Internal Abdominal Oblique

Original Editor - Nikhil Benhur Abburi

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Description[edit | edit source]

Internal oblique

Internal abdominal oblique is a muscle found on the lateral side of the abdomen. It is broad and thin. it forms one of the layers of the lateral abdominal wall along with external oblique on the outer side and transverse abdominis on the inner side. Its fibers are obliquely oriented hence the name. It helps maintain the abdominal pressure and movements of the trunk along with the other muscles.

Origin[edit | edit source]

Lateral two-thirds of the inguinal ligament, anterior two-thirds of the intermediate line of the iliac crest, thoracolumbar fascia[1]

Insertion[edit | edit source]

Lower four ribs, abdominal aponeurosis of linea alba, crest of pubis[1]

Nerve[edit | edit source]

  • Ventral rami of intercostal nerves(T 7-T 11),
  • ilioinguinal nerve( L1)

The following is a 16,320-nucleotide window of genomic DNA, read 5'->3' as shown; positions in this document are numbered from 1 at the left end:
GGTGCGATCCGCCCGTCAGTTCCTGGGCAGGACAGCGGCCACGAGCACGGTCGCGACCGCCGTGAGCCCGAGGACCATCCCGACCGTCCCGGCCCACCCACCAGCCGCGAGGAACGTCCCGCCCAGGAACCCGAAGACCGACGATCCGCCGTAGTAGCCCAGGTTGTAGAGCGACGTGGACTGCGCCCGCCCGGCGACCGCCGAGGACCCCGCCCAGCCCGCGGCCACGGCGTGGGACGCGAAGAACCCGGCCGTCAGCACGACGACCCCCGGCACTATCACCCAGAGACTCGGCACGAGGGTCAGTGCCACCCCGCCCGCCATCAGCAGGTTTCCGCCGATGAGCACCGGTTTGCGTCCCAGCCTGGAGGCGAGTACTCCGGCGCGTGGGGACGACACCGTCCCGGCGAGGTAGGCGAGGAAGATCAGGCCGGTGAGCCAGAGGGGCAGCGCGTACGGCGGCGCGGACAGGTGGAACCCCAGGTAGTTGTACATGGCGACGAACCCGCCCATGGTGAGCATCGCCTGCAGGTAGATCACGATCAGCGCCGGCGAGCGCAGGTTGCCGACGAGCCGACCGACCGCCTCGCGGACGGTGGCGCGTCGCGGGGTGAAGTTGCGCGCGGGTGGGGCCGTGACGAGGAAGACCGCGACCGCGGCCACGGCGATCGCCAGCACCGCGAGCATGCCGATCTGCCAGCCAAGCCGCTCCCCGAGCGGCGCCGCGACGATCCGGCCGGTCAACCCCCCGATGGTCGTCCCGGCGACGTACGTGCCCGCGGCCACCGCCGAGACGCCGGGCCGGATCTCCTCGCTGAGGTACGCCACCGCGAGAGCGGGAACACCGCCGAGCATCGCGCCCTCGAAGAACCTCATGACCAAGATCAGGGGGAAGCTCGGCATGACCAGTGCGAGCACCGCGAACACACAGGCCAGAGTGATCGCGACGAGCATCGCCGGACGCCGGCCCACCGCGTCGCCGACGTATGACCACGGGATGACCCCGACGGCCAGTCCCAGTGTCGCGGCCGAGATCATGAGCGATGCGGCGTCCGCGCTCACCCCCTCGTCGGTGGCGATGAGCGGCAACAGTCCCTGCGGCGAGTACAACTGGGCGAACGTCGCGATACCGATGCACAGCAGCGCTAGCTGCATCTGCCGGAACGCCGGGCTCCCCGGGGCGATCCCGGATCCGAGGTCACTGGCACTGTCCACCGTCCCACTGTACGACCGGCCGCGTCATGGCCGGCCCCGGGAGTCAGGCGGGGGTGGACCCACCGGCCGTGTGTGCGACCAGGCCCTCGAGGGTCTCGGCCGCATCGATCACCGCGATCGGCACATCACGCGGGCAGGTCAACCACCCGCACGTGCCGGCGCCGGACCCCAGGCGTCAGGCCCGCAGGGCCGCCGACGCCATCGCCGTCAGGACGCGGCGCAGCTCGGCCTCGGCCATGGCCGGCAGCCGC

Artery[edit | edit source]

It receives blood supply from

  • Lower posterior intercostal and subcostal arteries,
  • superior and inferior epigastric arteries,
  • superficial and deep circumflex arteries,
  • posterior lumbar arteries

Function[edit | edit source]

Internal abdominal oblique flexes the trunk when bilaterally contracted and lateral flexion upon unilateral contraction, compression causes increase in the intraabdominal pressure[1]

Clinical relevance[edit | edit source]

Weakness of internal abdominal oblique along with other abdominal muscles increase risk on abdominal hernias

Assessment[edit | edit source]


Resources[edit | edit source]

  1. 1.0 1.1 1.2 Kenhub Human anatomy, Abdomen and pelvis available on ( accessed on 30-04-2020)
  2. MMT Manual muscle test internal and external obliques Dr. Bryan - Physical Therapist.. Available from:[last accessed 30/4/2020]